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H5N1 Suspect Cases in Isolation in Iraq
January 30, 2006
Ahmed said 12 people had been quarantined after they fell ill with pneumonia, but could possibly be infected with the fatal H5N1 strain of bird flu
Another suspected case is 54-year-old Mariam Qadar, who hails from the same region as the two fatalities and was taken to hospital in Sulaimaniyah by her family on Wednesday.
The above comments on suspect bird flu patients in Iraq are not a surprise. The H5N1 outbreaks in people and poultry in Turkey was widespread and although reports of confirmed cases have halted, new cases are being admitted, placed in isolation, and treated with Tamiflu. False negatives are common and there is little reason to expect a sudden halt in human cases since new outbreaks in domestic poultry and wild birds are reported almost daily.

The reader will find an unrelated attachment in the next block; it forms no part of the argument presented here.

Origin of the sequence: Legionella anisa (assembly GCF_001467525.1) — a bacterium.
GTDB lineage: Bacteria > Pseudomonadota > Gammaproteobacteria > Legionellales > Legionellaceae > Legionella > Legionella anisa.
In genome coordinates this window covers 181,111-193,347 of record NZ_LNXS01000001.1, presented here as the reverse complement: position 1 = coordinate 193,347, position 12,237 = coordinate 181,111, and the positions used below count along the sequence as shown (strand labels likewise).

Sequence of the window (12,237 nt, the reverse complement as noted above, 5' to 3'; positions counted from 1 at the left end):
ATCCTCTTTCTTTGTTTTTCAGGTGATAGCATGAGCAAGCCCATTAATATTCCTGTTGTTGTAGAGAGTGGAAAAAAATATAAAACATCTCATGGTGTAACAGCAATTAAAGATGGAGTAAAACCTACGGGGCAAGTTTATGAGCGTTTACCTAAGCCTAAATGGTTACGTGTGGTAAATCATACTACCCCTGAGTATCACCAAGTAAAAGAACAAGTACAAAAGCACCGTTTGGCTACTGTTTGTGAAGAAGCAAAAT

Pneumonia cases frequently produce false negatives because nasal swabs are collected to late, since the H5N1 has moved to the lungs, and early pneumonia patients have not developed detectable antibodies, so the testing is to late for PCR, too early for antibodies, but just right for false negatives (Goldilocks testing).
More information on the pneumonia cases, including ages, gender, and relationships to each other or the deceased, would be useful.